It is said that Lala Parmanand stood at this Aastan and proclaimed that hereafter all his descendants would perform their Munan (Tonsure – Shaving off the hair that the child is born with) at the Aastan. After proclaiming, Lala Parmanand jumped back into the river and disappeared.
From then on all the Lala children preformed their Munan at that Aastan. As a remembrance, the Lalas used to sacrifice a lamb/goat, put the remains in a jute bag and offer it to the river. However, with the change of time, the Lalas offered a jute bag stuffed with edibles instead.
History books available with the ‘Kotie Syeds’ (local Muslim tribe) of Rohiri, and Baluchistan Gazette have mention of the Lalas.
Lala Gangaram was the Prime minister of Khan of Qalat. Lala Hardaram was the ruler of Upper Sind Frontier. Lala Belaram was Ahalkar (public officer) of Shikarpur. In the year 1946, descendants of Lala Parmanand lived at Rohiri, Sakhar and Shikarpur.
Lala Parmanand’s brother was Lala Bangalmal. His descendants call themselves Banglani Lala and lived in Banglani Mahlo at Rohiri. They were Shroffs (Bankers).
The other Lalas living at Rohiri were Kanoon Goyan Lalas and lived at Kanoga Mahlo. They were mostly in the Government service, while the other Bhatias were traders.
The Lala men-folks were called ‘Raizadah’ and the women, ‘Rairanyan’.
Nukh: – Chachra.
From where, when and under what circumstances the Lalwanis came to Sind, is not known. However it is known that their ancestors were traders.
The Great grand father of Lalwani was Bhai Lalchand. His sons: Mr. Gurdasmal, Mr. Sahibrai, Mr. Phulchand and Mr. Panjumal.
Eldest son Bhai Gurdasmal lived a simple life. Bhai Sahibrai, the other son was a Bhagat (devotee of God). He installed a Tikano (Gurdwara). After him, his seat (gadhi) went to Bawa Paruram and others, who were Bhagat Sahibrai’s Shishah (disciples) and not his children.
The third son was Mr. Phulchand. His sons: Mr. Chandumal, Mr. Thanwarsingh and Mr. Mangharam.
Mr. Chandumal’s sons: Mr. Fatehchand and Mr. Jichandrai.
Most of the prominent amongst the Lalwanis in the year 1946 were descendants of Mr. Fatehchand and Mr. Jichandrai.
From the roots of Mr. Fatehchand was Diwan Watanmal. His son Diwan Lilaram was a Sub. Judge. Later he became a Khalsa (follower of Guru Nanak) and called himself Lilaramsingh. He was fond of writing plays and novels. He wrote ‘Mohan Tarka’, ‘Sawarjan Radha’ and a Poetry book called ‘Diwan Khaki’. His pen name was ‘Khaki’.
Diwan Lilaramsingh’s brother was Diwan Loksingh. He worked with the Engineering Dept.
The other brother of Diwan Lilaramsingh: Diwan Joharsingh. Diwan Joharsingh’s son: Diwan Dialmal Advocate.
From the roots of Diwan Jichandrai: Diwan Nirbhdas and Diwan Rewachand.
Karachi’s newspaper ‘Sind Times’ in it’s issue of July 11th 1884, stated that Diwan Rewachand Lalwani took up employment in 1839 and was a Munshi (manger) with Mir Shahdad Khan. In the year 1847 he was selected by Lt. Colonel Lambert, Asst. Canal Officer, as his Naib at a salary of Rupees Sixty. Soon he was promoted to the post of ‘Gauger’ at a salary of Rs. 100/-.
Diwan Rewachand received swift promotions and was elevated to the post of Head Munshi (manager) to the Superintendent and to the Chief, Engineering Dept. Lack of English knowledge did not deter him from advancement. He retired in 1884. Commissioner of Sind honoured him with ‘Saroopa’ (Dress of Honor).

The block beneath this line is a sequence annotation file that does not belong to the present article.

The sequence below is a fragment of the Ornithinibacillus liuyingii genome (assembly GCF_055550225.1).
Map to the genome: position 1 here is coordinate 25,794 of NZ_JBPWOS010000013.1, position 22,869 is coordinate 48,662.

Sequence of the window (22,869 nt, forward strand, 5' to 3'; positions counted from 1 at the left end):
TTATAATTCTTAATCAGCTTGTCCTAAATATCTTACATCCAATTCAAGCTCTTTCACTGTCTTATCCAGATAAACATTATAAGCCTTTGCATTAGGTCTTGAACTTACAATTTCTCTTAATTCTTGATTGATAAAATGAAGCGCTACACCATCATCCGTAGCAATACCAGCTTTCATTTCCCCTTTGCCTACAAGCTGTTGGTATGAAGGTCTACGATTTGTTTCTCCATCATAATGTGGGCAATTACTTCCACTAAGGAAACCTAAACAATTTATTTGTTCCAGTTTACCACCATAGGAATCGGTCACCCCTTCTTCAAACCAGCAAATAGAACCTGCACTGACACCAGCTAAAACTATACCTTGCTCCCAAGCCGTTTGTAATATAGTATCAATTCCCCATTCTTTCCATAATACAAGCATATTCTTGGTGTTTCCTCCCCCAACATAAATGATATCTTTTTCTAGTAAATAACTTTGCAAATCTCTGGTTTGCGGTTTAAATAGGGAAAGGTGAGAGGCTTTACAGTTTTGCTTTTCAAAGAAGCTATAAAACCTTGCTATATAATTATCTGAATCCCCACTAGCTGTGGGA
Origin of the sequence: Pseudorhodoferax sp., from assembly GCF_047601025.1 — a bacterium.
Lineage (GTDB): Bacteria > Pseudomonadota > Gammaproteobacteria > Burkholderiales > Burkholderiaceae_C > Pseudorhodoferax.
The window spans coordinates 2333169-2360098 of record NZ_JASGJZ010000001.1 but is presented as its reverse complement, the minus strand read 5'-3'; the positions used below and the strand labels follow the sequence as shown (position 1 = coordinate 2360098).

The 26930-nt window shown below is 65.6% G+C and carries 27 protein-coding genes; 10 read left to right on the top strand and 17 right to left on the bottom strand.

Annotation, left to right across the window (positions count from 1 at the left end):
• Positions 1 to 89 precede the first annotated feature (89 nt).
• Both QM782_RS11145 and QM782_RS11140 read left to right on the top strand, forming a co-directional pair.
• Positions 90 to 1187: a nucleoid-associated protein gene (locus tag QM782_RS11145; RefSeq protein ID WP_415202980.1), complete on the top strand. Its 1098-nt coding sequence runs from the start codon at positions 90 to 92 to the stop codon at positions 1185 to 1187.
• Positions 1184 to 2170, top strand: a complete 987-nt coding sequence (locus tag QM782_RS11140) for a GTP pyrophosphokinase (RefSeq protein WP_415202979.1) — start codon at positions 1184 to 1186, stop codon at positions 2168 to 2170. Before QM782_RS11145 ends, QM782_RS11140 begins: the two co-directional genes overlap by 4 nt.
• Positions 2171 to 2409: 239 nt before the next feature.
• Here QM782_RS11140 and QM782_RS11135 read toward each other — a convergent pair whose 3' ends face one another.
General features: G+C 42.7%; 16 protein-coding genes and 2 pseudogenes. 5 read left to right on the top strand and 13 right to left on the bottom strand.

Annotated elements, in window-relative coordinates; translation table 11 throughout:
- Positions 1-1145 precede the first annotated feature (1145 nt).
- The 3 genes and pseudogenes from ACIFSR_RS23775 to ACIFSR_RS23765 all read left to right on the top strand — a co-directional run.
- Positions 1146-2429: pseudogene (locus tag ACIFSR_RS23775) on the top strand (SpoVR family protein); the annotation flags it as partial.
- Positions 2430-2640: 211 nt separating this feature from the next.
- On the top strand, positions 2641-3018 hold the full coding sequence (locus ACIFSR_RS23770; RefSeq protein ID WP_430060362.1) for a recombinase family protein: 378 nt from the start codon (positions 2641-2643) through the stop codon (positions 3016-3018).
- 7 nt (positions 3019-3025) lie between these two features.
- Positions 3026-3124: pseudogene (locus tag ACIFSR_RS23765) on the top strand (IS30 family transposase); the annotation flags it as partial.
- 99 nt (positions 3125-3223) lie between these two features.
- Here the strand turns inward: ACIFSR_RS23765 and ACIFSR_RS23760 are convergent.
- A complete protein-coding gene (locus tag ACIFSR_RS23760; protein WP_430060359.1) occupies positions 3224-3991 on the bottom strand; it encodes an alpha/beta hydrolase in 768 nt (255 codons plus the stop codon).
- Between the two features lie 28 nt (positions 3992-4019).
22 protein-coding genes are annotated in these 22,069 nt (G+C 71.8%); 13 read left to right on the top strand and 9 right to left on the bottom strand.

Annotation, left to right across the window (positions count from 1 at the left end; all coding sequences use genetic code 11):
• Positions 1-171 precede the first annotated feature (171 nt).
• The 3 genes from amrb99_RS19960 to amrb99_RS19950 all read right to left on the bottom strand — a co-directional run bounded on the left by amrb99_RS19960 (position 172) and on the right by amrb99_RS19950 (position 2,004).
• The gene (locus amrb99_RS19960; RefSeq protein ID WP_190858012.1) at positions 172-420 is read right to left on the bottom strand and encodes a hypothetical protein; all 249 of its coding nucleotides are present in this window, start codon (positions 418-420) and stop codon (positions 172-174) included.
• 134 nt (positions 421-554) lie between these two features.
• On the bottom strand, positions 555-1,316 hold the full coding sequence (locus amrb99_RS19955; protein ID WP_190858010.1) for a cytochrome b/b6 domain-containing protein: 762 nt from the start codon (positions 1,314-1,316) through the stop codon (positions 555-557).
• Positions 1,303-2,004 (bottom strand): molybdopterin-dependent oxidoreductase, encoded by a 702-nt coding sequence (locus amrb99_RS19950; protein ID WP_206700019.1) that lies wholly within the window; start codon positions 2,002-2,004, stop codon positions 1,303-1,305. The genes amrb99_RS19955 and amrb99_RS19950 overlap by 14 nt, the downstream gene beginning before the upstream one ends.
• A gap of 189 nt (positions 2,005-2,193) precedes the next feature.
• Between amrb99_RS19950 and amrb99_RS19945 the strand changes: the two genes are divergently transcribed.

From Diwan Chandumal Phulchand’s brother Diwan Mangharam’s roots: Diwan Khanchand Partabrai B. A. He was Principal of Navalrai Hiranand Academy.
Bhudda or Bhuddo (Toothless) Information on: – Diwan Bherumal M. Advani writes in his volume that there are/were toothless (Bhuddas) persons born amongst the Hyderabad Lalwanis and few other families and it had drawn the attention of the world.
The first toothless person in Hyderabad was Diwan Bhavandas Thadani (Nukh: – Bhagia). In Hindi ‘Bhudda’ means ‘Barha’ and in Sanskrit ‘Wardh’. They are/were born toothless, and remained so except for the last four tooth’s, on both sides, total eight i.e. Wisdom teeth. Lack of front teeth made them look old even at young age.
The Bhuddas don’t have pores in their skin. Their skin does not breathe; hence they do not perspire. Absence of perspiration made their body temperature rise and they needed to take frequent showers.
The unsolved mystery (1946) was that the children born to Bhuddas, both male and female were normal. But only some male children, alternate male children for that matter born to their daughters, were born Bhudda. If the first son was normal, the second son would be a Bhudda and so on. Children born to their sons were all normal.
Prominent amongst the Bhuddas was Mr. Daulat Advani. He took full advantage of his being toothless. He became an actor.
Gunga (Deaf) Information on: – Diwan Bherumal M. Advani writes that hereditary deafness was another ailment in one other Lalwani family. Deafness affected every alternate child.
LALWANI: – (2) – Bhai Lalchand.
Lalwani families having Lulla Nukh were scattered all over the Sind. The Lalwani’s mentioned above lived at Hallani Taluka Kandyari. The are named after their elder Bhai Lalchand and are descendents of the two sons of Bhai Lalchand i.e. Bhai Thakumal and Bhai Aildas.
In 1946, there were about ten households of Lalwanis in Hallani. They were zamindars and some were graduates and in Government service. Prominent amongst them in 1947 was Mr. Kishinchand Lilaram and Mr. Bhagwandas Motiram. Both were graduates.
‘The Source of Sindhi Surnames’ is a translation into English, by Mr. Narain Sobhraj Kimatrai from the original in Sindhi by Mr. Diwan Bherumal Mahirchand Advani